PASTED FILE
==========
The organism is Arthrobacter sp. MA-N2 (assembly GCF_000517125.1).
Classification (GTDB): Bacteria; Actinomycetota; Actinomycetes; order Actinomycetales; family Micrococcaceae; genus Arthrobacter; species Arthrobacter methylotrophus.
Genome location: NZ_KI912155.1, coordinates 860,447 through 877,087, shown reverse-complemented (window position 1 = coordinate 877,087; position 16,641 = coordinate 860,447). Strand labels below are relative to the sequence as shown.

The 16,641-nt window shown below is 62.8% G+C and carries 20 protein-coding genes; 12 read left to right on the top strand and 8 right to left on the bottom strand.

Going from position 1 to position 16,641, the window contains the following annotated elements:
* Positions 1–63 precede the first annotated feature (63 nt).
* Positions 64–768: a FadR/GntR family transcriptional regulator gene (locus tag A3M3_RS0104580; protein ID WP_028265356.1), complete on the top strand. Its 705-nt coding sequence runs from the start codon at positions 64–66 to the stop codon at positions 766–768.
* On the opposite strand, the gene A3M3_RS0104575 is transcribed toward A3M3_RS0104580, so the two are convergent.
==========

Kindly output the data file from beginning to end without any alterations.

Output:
The organism is Arthrobacter sp. MA-N2 (assembly GCF_000517125.1).
Classification (GTDB): Bacteria; Actinomycetota; Actinomycetes; order Actinomycetales; family Micrococcaceae; genus Arthrobacter; species Arthrobacter methylotrophus.
Genome location: NZ_KI912155.1, coordinates 860,447 through 877,087, shown reverse-complemented (window position 1 = coordinate 877,087; position 16,641 = coordinate 860,447). Strand labels below are relative to the sequence as shown.

The 16,641-nt window shown below is 62.8% G+C and carries 20 protein-coding genes; 12 read left to right on the top strand and 8 right to left on the bottom strand.

Going from position 1 to position 16,641, the window contains the following annotated elements:
* Positions 1–63 precede the first annotated feature (63 nt).
* Positions 64–768: a FadR/GntR family transcriptional regulator gene (locus tag A3M3_RS0104580; protein ID WP_028265356.1), complete on the top strand. Its 705-nt coding sequence runs from the start codon at positions 64–66 to the stop codon at positions 766–768.
* On the opposite strand, the gene A3M3_RS0104575 is transcribed toward A3M3_RS0104580, so the two are convergent.